The Gayest Nongay Movie Ever Made

Jim Carrey and Ewan McGregor getting hot and heavy? Directors Glenn Ficarra and John Requa said they wanted to go all the way and then some with their comedy I Love You Phillip Morris.

BY Corey Scholibo

January 21 2009 1:00 AM ET

I Love You Phillip Morris premiered Sunday
night to a packed house and a gaggle of onlookers as its
stars Jim Carrey and Ewan McGregor made their way into
the theater.

In the film,
Carrey plays con man Steven Russell who, after being married
to Debbie (Leslie Mann), suddenly reveals he's gay. He moves
to Miami, takes Jimmy (Rodrigo Santoro) as a lover,
and starts to con people in order to keep up with his
lavish lifestyle. When he is caught and sent to
prison, he meets Phillip Morris (McGregor). The two fall
instantly in love and, when Russell is released, he
poses as a lawyer to secure Morris’s release.
They set up house and Russell successfully poses as the
CFO of a major Texas banking company while simultaneously
stealing hundreds of thousands of dollars. When he is
caught and sent to prison, he escapes to be with
Morris -- multiple times -- so many
times he becomes an embarrassment to the Texas
corrections system.

Oh, and the
entire story is true. The film is a prison movie, a caper, a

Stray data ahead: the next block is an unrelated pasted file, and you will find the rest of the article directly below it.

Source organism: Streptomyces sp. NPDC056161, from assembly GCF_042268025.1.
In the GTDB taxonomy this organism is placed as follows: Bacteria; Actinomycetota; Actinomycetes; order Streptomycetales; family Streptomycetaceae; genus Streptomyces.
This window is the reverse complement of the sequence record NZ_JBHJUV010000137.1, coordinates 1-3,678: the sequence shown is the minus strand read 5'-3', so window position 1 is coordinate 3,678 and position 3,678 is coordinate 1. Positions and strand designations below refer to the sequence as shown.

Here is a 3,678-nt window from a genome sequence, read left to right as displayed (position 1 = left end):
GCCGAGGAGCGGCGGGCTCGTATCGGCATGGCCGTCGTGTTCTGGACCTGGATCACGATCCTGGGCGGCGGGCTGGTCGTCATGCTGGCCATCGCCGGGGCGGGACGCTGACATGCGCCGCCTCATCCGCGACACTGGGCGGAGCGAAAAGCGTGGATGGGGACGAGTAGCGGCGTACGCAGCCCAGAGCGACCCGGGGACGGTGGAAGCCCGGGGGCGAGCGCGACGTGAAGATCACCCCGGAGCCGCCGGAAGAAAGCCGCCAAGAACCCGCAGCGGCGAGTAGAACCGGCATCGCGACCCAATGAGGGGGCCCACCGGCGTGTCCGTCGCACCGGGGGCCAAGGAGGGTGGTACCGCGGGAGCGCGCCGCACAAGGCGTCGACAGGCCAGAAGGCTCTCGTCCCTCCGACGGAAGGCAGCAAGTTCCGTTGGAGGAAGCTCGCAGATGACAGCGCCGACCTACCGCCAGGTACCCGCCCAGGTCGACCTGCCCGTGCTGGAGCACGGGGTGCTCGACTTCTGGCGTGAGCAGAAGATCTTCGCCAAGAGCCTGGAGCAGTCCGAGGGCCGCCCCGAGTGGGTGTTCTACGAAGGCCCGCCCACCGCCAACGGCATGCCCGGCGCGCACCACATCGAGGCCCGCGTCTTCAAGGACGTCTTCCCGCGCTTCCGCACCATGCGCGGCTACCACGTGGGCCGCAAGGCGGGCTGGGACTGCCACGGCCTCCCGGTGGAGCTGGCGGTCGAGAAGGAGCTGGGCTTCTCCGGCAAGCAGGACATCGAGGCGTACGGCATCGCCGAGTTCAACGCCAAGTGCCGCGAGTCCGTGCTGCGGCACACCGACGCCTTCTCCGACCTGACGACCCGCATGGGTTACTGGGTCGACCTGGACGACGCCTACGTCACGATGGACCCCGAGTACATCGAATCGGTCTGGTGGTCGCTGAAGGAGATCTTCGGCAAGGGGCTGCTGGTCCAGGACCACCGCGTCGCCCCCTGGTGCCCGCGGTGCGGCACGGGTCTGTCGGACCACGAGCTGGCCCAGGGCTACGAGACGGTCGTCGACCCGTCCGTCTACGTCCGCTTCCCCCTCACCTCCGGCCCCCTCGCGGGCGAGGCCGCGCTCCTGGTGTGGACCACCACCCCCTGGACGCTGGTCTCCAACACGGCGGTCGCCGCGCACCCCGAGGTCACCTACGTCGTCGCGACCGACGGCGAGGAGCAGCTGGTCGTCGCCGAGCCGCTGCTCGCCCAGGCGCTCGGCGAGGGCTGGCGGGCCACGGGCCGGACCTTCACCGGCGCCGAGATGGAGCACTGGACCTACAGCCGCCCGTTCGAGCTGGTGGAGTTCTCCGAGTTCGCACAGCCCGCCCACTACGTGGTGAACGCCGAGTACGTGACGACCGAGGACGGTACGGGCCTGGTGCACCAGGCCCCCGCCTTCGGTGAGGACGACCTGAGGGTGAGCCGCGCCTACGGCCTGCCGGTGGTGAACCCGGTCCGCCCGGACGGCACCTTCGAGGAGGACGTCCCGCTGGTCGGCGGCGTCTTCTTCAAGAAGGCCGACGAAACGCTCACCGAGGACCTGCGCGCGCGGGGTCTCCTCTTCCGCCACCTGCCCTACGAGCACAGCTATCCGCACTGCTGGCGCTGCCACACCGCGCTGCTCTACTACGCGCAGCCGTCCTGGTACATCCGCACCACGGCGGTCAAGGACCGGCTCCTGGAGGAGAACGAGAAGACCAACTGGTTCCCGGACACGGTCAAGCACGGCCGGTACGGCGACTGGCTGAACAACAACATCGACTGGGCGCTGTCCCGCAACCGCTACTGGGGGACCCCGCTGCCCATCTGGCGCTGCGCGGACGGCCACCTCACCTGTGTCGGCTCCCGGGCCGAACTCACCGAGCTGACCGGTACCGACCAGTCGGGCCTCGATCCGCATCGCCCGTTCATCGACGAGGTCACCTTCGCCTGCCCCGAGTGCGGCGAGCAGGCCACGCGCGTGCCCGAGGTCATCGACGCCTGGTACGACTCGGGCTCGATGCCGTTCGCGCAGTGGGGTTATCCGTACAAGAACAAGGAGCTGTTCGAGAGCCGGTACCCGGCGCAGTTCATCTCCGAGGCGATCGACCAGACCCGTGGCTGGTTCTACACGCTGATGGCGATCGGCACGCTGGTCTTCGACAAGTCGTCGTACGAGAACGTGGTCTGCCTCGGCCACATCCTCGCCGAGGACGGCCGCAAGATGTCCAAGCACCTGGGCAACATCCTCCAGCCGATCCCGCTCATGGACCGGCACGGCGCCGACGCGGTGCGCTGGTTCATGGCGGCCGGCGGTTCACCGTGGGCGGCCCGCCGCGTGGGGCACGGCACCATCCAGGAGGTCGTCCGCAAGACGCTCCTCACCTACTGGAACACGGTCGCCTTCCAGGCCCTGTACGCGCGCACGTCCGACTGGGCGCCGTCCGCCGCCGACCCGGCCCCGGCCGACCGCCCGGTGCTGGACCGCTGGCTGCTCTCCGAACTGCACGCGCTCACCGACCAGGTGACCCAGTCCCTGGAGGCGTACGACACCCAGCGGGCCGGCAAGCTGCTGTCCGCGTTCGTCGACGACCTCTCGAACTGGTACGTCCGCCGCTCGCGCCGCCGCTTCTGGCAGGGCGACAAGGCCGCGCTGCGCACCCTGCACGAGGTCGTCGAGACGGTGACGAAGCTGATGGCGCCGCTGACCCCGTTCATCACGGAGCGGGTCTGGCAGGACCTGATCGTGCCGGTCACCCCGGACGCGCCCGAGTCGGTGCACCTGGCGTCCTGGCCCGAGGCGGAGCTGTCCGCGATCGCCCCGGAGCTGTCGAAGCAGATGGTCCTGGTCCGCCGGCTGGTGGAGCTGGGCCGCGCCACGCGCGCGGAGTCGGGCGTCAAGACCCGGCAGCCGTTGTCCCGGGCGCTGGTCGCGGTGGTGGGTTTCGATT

romantic comedy, and somehow the gayest non-gay film ever
made. Writers and directors Glenn Ficarra and John
Requa sat down with Advocate.com at the Queer
Lounge following a panel to explain just what that
means.

Advocate.com:You said in your press conference today that you want
to skip past the issue of being gay. Which I think this
movie really does. It’s not that gayness is
incidental, because it is important to the plot, but…
Glenn Ficarra: But it's not about the gay
experience. I wanted to say when that guy on our panel was
talking about Obama and "post-racial" America, we get
written as being "post-homophobic" America, [but] we
were blindsided by the whole Prop. 8 thing in
California. We thought we were smooth sailing. I wonder
if it will have some meaning there.John: Our sincere hope is that people see the
movie and realize that they just need to get over it.
[Laughs] It is a tremendous amount of time and
effort wasted on what people do with their junk. They are
just two people in love. There is never any mention of
them being gay. It just comes natural to them as it
did with the real guys. I mean, I don't know, but when
two gay guys meet, they don't sit there and pontificate for
hours about the climate of homosexual culture in
America. They just think, Wow, this guy is cute and I
like the way he thinks,
and boom. Just as it
is in any relationship. We are just trying to get past
that in our film, because we are past that and
obviously we think the world should think the way we do.

A lot of times, when movies like this are made, the
scenes like you have of anal and oral sex -- shown both
as comedic and romantic, just as in life
-- are cut, or never written. I am curious,
Was that ever something you were thinking about?
John: It wasn’t, because we said, "If
that can't be part of this film then we don't want to do
it." We were going to take this on, we are going to
treat it as a nonissue and be casual about it, and
that was our precondition and we are not going to be
second-guessing ourselves without any holding back.

Tags: Film

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